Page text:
The investment in Furniture Palace is aligned with KITEA’s vision to build the best-in-class diversified furniture retail group across Africa, with the continent seen as an attractive investment destination due to its fast growing population and personal incomes. KITEA will continue to leverage the strong foundation and brand that has been built by Furniture Palace, expanding its offering and accumulated know-how to all Kenyan and East African consumers over the coming years.


Furniture Palace was founded twenty years ago, and operates across nine showrooms in Nairobi, Mombasa, and Eldoret, with plans to expand its store network over the coming years. This partnership will allow both companies to augment their current offerings, benefit from synergies, and pursue a common vision of building a Pan-African leader in furniture retail across Africa, driving growth into secondary cities in Kenya and into other East African markets. Post-transaction, the founding shareholders of Furniture Palace will continue to run the business.


Advisers: Grant Thornton, ENSafrica and ASAFO & CO.

The exit of Evercare from its investment in Metropolitan Hospital Holdings returns Metropolitan Hospital and Ladnan Hospital to The Metro Group (TMG), its original founders. Prior to the transaction, TMG held a 41.8% stake in the company.


The Evercare Health Fund, managed by Texas Pacific Group, acquired its 54.9% stake in 2019 from the then troubled Abraaj Holdings. The partnership has seen extensive operational improvements and enhancements, raising the bar for healthcare provision in Kenya.

The Metro Group’s acquisition of a majority stake

in Metropolitan Hospital Holdings

The group’s two hospitals have 160 beds and some 350 staff members. Equipped to handle complex to highly specialised cases, they are backed by seven theatres, a 24-hour dialysis centre, an intensive care unit (ICU), neonatal ICU, and over 40 consultants. Metropolitan Hospital, which serves as the major tertiary care provider in the region, served c. 300,000 patients throughout Evercare’s investment period, the vast majority of which were lower- and middle-income patients with limited option for quality care.


The next phase in the group’s growth strategy is to continue to enhance the country’s healthcare ecosystem for both patients and practitioners – to offer world-class healthcare while developing local talent and increasing access to quality and affordable care.


According to a report released by BMC Primary Care (volume 23, 2022), the private healthcare sector in Kenya is a prominent contributor to healthcare outcomes in the country, estimated to provide 52% of all healthcare services, a role which is expected to increase in the future.


Advisers: I&M Burbidge Capital, Nedbank CIB, Bowmans, McKay Advocates and Debevoise & Plimpton.

The acquisition of the Kenyan Crowne Plaza Hotel (owned by Golden Jubilee) by Kasada Capital Management, from Nairobi businessman Nazir Ahmed Akbarali, is the second acquisition in East Africa by the private equity fund dedicated to investing in the hospitality industry of sub-Saharan Africa.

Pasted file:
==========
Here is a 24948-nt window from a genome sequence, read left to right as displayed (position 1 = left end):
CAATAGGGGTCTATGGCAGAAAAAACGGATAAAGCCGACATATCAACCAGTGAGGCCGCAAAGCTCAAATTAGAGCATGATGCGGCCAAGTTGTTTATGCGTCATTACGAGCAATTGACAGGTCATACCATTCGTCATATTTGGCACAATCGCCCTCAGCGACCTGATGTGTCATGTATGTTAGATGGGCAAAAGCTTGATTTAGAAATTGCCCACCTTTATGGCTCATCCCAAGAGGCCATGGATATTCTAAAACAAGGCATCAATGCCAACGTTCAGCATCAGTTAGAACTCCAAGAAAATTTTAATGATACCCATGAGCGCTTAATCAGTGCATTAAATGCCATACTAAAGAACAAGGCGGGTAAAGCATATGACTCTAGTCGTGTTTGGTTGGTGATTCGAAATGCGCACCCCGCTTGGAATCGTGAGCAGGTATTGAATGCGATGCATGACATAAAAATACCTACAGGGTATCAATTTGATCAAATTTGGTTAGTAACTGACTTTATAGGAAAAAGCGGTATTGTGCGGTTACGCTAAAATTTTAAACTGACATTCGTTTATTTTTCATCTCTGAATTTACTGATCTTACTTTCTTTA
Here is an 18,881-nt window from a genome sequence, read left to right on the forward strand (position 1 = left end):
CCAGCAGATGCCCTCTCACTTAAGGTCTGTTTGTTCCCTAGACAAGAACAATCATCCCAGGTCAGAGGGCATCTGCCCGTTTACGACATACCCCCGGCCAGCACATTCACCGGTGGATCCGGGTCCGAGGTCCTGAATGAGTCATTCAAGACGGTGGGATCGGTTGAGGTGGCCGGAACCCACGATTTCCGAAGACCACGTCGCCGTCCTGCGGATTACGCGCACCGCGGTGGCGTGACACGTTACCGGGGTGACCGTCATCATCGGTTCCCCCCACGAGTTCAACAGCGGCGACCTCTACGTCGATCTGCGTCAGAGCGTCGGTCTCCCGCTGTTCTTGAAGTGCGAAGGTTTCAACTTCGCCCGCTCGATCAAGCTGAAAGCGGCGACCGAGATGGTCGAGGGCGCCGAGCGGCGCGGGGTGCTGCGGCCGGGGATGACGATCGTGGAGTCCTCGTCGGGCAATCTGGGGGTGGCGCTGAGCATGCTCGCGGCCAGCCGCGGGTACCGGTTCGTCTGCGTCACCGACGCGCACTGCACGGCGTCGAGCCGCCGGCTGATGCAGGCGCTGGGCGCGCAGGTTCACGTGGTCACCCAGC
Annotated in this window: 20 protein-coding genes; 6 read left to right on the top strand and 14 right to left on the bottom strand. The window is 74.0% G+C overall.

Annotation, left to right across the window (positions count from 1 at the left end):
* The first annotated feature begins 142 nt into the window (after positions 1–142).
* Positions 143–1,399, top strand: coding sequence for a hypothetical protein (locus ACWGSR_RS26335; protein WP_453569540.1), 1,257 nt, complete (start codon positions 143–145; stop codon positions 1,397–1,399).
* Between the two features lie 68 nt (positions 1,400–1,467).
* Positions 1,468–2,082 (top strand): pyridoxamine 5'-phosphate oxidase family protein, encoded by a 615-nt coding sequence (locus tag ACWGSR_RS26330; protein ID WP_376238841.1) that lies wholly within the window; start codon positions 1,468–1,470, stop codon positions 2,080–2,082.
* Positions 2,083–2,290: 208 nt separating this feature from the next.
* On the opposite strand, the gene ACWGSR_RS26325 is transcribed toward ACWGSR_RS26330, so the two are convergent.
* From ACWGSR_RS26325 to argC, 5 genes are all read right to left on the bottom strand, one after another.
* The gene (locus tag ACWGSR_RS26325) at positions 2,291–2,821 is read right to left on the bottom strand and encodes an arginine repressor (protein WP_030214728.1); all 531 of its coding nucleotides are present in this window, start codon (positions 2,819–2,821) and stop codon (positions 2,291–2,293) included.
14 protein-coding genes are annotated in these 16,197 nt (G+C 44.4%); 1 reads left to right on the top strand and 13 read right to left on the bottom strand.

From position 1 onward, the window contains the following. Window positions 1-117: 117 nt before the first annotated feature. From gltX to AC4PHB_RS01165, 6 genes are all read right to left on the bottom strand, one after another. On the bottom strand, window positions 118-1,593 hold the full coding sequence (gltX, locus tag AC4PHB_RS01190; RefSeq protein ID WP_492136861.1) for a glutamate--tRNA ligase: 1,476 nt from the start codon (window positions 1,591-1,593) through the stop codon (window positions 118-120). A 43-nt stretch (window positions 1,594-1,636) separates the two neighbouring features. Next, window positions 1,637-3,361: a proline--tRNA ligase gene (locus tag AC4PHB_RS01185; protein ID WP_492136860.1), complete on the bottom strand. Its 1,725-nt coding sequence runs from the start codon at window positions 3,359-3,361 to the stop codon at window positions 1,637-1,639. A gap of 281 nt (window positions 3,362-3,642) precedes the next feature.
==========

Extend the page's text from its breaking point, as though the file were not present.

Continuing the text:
Launched in 2018, Kasada is an independent real estate private equity platform backed by the Qatar Investment Authority and French hospitality group, Accor. The acquisition offers Kasada a gateway into Nairobi’s hospitality sector. By investing in the region, which offers robust growth opportunities, Kasada aims to deliver attractive risk-adjusted returns to investors, with a long-term positive impact on local economies. Aside from its presence in Kenya, other hotels in Africa are in Rwanda, South Africa, Senegal, Cameroon, Namibia and Côte d’Ivoire.

Disposal of Golden Jubilee to Kasada Capital Management

The transaction was completed in September 2022 and included a two-step approach. Kasada purchased the assets using a leveraged buyout, taking over the substantial debt in the business and paying out a portion of the agreed value to the sellers. The assets were acquired through a separated Kenyan SPV.

Subsequent to the deal, the Crowne Plaza, located in Upper Hill – Nairobi’s financial centre and commercial hub – is undergoing an ‘ambitious’ renovation programme to reposition it in a post-COVID environment, which will see the hotel obtain the green-building EDGE certification. The soon to be dual-branded property (including the 15-story Crowne Plaza Annexe) will also include a state-of-the-art co-working space by WOJO (an amalgamation of the words, work and mojo), which will cater to the market’s growing demand for flexible workspaces.

According to statistics from the Ministry of Tourism, Kenya’s revenue from its vital tourism industry surged to more than US$2 billion last year, but remains below pre-pandemic levels. International tourist arrivals jumped by more than 70% to 1,48 million as travel rebounded, while revenue increased 83% to Sh268 billion ($2,12billion).

Advisers: Horizon Africa Capital, O&M Law and Bowmans

Hillcrest Preparatory School was established in 1965, securing its international school status in 1972, when it became a member of the Independent Association of Prep Schools (IAPS). Ten years later Hillcrest Secondary School was opened and, today, the Nairobi campus has c. 1,000 pupils.

The acquisition of the Nairobi-based campus by the Braeburn Group of International Schools comes just three years after Hillcrest International was acquired by the Dubai-based GEMS Education from Fanisi Capital for Sh1,8 billion (c. US$18m) – a deal which was shortlisted and won the East Africa Private Equity Deal of the Year for 2019.

Disposal by HIL Holdings of Hillcrest International Schools
to the Braeburn Group of International Schools


Runners Up (in no particular order)